Nearly two decades later, politicians who were once coddled as developmentalist darlings are now being criticised for their brazen attitudes towards human rights and democracy. In a July editorial, The Guardian suggested these leaders “have disappointed mightily”2,and called for foreign aid, liberally offered thus far, to be curtailed. In the process of consolidating power, these men became staunch American allies, positioning themselves as bulwarks against terrorism and regional instability. If their relations with Washington DC have deteriorated, it has only manifested in the form of private rebukes, with little discord to show in the open.

For better or worse, India’s concerns in this regard are altogether different. New Delhi has quietly skirted the discourse on hypocrisy and double standards, choosing instead to reap the benefits of stable economic conditions in these autocracies. The World Bank’s Doing Business report this year has identified Kagame’s Rwanda – which aid workers increasingly refer to as ‘Africa-lite’ - as the 8th easiest country in the world to start a commercial enterprise. Access to credit and deregulated sectors are not the only business attractions. Important decisions affecting foreign investment are made by a centralised authority, such as the Angolan National Private Investment Agency and the Rwandan Development Board, the heads of which are controlled by or report directly to their Presidents. Leaders like Zenawi and Kagame have used their charisma to great effect, often lending direction to national debates on corruption and industriousness. Just as conducive has been a stable security environment which mitigates political risk and the possibility of expropriation or other such investment-adverse policies.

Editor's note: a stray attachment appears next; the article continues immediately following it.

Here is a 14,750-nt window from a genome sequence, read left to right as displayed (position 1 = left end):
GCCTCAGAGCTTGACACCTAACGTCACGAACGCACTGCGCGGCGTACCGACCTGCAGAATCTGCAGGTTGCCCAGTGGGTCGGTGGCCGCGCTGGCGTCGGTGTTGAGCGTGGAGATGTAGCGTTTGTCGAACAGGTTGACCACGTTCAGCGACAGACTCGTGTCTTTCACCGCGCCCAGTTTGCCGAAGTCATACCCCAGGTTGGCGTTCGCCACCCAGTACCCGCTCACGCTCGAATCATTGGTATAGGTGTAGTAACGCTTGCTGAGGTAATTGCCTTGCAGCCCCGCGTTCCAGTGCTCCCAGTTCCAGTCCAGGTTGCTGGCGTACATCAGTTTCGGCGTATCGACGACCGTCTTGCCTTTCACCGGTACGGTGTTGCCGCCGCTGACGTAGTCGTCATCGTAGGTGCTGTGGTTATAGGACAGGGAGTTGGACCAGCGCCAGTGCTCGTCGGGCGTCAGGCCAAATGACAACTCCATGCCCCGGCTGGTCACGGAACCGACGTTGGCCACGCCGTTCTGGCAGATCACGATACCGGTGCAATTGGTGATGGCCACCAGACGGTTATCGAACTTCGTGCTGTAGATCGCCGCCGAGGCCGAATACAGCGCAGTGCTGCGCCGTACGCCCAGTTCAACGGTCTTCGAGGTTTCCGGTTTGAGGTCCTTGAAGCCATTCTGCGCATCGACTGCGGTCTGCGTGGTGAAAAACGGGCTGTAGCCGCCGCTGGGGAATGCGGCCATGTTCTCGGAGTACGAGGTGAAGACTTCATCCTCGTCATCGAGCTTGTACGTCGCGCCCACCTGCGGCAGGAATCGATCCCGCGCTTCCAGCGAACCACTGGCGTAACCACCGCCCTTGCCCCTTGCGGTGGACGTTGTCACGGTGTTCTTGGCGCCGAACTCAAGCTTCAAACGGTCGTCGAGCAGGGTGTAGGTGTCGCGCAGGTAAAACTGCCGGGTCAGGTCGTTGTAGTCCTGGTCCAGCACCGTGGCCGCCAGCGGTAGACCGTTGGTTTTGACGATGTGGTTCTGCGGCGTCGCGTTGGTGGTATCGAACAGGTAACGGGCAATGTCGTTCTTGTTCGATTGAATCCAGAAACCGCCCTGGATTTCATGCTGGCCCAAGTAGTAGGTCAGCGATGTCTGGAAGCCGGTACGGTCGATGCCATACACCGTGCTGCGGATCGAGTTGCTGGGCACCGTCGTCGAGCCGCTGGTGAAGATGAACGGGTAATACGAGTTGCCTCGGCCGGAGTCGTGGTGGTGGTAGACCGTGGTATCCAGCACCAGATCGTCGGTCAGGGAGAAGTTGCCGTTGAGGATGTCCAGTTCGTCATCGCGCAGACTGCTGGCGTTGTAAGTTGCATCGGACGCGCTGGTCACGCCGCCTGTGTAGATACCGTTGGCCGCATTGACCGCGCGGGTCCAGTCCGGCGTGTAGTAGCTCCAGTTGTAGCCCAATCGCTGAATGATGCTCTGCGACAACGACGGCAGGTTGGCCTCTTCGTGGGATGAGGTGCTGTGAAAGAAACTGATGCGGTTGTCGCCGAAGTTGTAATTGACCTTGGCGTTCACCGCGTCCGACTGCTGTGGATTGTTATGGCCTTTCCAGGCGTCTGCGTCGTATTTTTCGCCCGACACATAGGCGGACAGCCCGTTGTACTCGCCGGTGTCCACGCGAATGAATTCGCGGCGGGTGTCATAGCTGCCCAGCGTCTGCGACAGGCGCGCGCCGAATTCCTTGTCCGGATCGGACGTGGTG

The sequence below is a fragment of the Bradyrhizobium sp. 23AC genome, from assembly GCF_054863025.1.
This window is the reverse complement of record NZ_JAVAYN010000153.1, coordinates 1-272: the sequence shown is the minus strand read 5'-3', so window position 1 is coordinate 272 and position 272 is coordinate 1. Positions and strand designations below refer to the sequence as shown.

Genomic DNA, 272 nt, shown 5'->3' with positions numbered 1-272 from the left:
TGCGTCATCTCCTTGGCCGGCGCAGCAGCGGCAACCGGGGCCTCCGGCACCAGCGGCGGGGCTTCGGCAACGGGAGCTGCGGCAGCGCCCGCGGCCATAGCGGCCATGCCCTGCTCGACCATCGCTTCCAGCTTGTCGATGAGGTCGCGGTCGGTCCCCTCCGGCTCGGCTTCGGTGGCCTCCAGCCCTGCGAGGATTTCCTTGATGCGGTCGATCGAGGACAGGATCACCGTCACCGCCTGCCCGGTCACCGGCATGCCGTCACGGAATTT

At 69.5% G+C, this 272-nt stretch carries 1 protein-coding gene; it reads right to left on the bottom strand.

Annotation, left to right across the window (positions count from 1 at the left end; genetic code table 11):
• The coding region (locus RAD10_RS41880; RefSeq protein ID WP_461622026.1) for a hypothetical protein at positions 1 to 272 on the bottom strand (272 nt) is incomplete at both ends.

The patriarchs of Africa envisioned a ‘developmental state’ as the central motif of state reconstruction. Meles Zenawi, a trained economist, was one of the most articulate exponents of this framework. “African states do not have the institutional and physical infrastructure to compete on a global free-market,” he wrote in a book published earlier this year.3 “A privileged and non-reciprocal access to developed markets is thus critical for their success. They need such access to compensate for their institutional and infrastructural weakness and attract domestic and foreign investment of the productive type, which in turn would generate the resources and experience required to overcome the institutional and infrastructural failures.” To revive the economies they had inherited at the end of protracted civil war these leaders relied on guided and calibrated market reform. Political entities like Uganda’s National Resistance Movement and the Ethiopian People’s Revolutionary Democratic Front shed their socialist affiliations to mobilise domestic and foreign capital. Soon after Isaias Afewerki came to power in Eritrea, his government issued a ‘Macropolicy’ document that aimed to establish an “outward looking, private sector-led market economy [...] with the government playing a proactive role to stimulate private economic activities.” 4

Recognising their popular appeal and control over the state-building process, the Bretton Woods institutions, with the blessing of the United States, rushed to offer them assistance. The benefits, which took the form of sustained double-digit economic growth for nearly a decade, have nevertheless come at a high price. The political institutions, which were assumed to be a natural by-product of robust growth, are yet to surface. Legislative bodies in these countries are rubber stamps, and civil society is nowhere to be seen. Driven by a heady cocktail of foreign aid, authoritarianism and poor institutional support, many sub-Saharan economies are struggling to fight corruption and cronyism. Critical issues like land reform remain unaddressed – investment savvy Rwanda also suffers from one of the highest Gini co-efficients in the world, as a result of grossly inequitable income distribution.